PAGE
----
Analysis of MOJO Front Cover The masthead ‘MOJO’ is at the top of the magazine; meaning it follows conventions. It’s white writing on a black background. There is small grey writing over the top of the masthead that says ‘music magazine’. There is a main image of The Beatles and two small images; one of Bob Marley and one of Brian Wilson; these are part of the skyline which announces important information about the magazine. In the skyline there is also a flash promoting a free CD inside.
There is another flash on the front cover which is a red box with ’33 pages of reviews’ written inside. The house style is a black background with white writing and red banners. The left third is an exclusive interview with Paul McCartney and information about the other music artists that are featured in the magazine. On the right of the magazine there is also information about other music artists that feature in the magazine. Because they are on the right rather than the left they aren’t as important as the articles on the left articles. This is because the important information is put on the left of the magazine because this is what the reader sees first. Decoding- The magazine main article is The Beatles; they’re the main image of the front cover and arguably Paul McCartney is more important that the name of the magazine because he is in front of the masthead. Paul McCartney is in front of the other band members of The Beatles which suggests that the others aren’t as important and the fact that the magazine interviews mainly Paul McCartney almost proves that he is more important. One of the main reasons I believe they have put Paul McCarthy at the front and the others at the back is because he is the only one alive and the ‘How I survived The Beatles’ has a double meaning; how he managed and how he actually stayed alive. MOJO have used and old picture of The Beatles from the 60’s which gives a nostalgic feel and takes readers back to the time when The Beatles were alive and recording songs.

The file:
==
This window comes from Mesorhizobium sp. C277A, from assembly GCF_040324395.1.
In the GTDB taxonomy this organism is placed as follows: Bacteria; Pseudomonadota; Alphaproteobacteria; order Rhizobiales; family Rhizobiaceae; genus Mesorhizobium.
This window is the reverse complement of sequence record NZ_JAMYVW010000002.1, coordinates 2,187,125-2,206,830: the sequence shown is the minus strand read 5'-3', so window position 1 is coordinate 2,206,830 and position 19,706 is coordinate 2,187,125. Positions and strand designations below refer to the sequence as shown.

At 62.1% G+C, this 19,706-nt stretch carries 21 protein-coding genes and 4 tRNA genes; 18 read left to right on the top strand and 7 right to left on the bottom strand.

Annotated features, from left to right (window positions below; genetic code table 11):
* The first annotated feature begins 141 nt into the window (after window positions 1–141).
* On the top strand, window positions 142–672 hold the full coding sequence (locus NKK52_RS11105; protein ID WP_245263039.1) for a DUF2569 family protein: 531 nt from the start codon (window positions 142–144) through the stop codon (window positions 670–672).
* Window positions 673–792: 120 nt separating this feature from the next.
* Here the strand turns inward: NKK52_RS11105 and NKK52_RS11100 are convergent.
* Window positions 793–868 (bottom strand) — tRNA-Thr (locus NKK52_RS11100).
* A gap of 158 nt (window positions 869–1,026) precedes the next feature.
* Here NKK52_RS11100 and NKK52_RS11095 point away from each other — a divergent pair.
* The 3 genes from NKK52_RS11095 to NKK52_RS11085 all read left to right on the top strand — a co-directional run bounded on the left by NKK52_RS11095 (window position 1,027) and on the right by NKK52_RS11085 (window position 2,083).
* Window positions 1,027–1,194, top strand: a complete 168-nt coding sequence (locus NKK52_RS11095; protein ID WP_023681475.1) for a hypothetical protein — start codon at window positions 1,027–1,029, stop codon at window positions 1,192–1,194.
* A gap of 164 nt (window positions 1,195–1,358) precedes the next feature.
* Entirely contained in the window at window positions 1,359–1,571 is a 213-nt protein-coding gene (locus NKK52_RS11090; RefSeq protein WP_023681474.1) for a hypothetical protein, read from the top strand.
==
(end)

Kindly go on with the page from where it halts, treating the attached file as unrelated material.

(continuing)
To add to the ‘old’ look to the magazine they have used bleached colours which makes the magazine black a white with only a splash of colour in the form of skin tone and Paul McCarthy’s tie. The magazine uses contrasts of black and white.
Analysis of MOJO Contents Page When compared; you can easily tell that the front cover and contents page belong in the same magazine because they have the same house style. Both the front cover and the contents have the red, white and black colour theme. Another factor that links them both together is the â€˜MOJOâ€™ masthead that appears on both of the pages.
The Contents page has a strong picture of bob Marley. It is in black and white which gives a nostalgic feel; just like the front cover. The black and white gives it a serious feel which is what the whole magazine is about. MOJO is a serious magazine for serious music lovers. They buy the magazine especially to read about certain bands and they take there music very seriously and just want to know the facts, they aren’t interested in a colourful, funny magazine. The contents doesn’t have every page number covered on the feature; they only have the page numbers of the bands interviews meaning that when the readers look at the contents page they are looking at it solely for the page number of the artist they want to read about. There is a pull quote that relates to the image of Bob Marley. It is written by his photographer and has a double meaning. It say’s that she ‘get’s a rush’ when she has taken a good picture. This is saying how beautiful the picture on the contents and also referring to drug usage because of the word ‘rush’; by doing this it relates the pull quote to Bob Marley. The picture is a very artistic photo. They have done this because of the older age group it is aimed at; they see music as art.